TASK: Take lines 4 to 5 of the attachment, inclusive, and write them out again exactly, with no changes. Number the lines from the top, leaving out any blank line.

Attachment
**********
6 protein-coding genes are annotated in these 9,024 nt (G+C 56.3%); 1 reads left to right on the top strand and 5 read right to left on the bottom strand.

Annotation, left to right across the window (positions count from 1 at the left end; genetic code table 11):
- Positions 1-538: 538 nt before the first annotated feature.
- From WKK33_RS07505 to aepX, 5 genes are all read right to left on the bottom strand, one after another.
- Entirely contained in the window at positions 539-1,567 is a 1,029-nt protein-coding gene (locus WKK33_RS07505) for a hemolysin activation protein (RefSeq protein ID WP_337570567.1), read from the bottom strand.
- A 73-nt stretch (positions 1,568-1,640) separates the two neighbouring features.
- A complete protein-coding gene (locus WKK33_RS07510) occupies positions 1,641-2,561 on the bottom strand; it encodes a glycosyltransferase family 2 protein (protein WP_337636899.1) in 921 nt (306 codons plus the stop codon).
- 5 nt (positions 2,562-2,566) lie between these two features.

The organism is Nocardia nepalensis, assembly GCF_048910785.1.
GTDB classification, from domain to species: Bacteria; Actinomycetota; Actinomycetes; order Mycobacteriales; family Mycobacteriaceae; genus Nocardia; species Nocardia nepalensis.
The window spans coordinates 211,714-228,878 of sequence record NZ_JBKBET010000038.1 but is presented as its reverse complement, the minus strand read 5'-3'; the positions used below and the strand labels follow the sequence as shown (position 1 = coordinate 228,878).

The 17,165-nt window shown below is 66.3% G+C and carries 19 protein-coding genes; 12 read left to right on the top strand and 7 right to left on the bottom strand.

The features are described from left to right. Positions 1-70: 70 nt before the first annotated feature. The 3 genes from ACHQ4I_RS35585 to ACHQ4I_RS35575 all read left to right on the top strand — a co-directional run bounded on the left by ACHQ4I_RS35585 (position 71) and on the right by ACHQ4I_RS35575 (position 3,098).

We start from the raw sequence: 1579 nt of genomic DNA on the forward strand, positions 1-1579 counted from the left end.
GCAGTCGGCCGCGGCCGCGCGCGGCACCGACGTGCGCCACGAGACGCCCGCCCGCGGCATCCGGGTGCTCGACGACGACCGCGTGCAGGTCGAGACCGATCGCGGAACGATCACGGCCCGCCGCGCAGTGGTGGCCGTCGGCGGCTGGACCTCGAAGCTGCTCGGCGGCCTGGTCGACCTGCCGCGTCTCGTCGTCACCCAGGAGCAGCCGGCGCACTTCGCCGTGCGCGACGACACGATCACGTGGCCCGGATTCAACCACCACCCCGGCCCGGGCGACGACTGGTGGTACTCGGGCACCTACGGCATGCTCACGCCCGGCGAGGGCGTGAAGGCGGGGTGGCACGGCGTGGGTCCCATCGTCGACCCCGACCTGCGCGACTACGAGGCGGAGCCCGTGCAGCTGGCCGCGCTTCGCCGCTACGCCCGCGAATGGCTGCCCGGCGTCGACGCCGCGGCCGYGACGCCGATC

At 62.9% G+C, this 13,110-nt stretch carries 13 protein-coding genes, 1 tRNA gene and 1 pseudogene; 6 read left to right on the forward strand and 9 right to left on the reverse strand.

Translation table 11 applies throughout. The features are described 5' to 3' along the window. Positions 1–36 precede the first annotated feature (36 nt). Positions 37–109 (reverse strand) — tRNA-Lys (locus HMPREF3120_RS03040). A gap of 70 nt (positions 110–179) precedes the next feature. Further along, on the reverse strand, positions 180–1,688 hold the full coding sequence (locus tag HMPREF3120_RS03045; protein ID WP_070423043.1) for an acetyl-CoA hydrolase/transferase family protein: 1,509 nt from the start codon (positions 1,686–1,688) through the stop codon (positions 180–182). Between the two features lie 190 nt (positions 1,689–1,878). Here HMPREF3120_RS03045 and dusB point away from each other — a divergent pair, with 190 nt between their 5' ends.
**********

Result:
- From WKK33_RS07505 to aepX, 5 genes are all read right to left on the bottom strand, one after another.
- Entirely contained in the window at positions 539-1,567 is a 1,029-nt protein-coding gene (locus WKK33_RS07505) for a hemolysin activation protein (RefSeq protein ID WP_337570567.1), read from the bottom strand.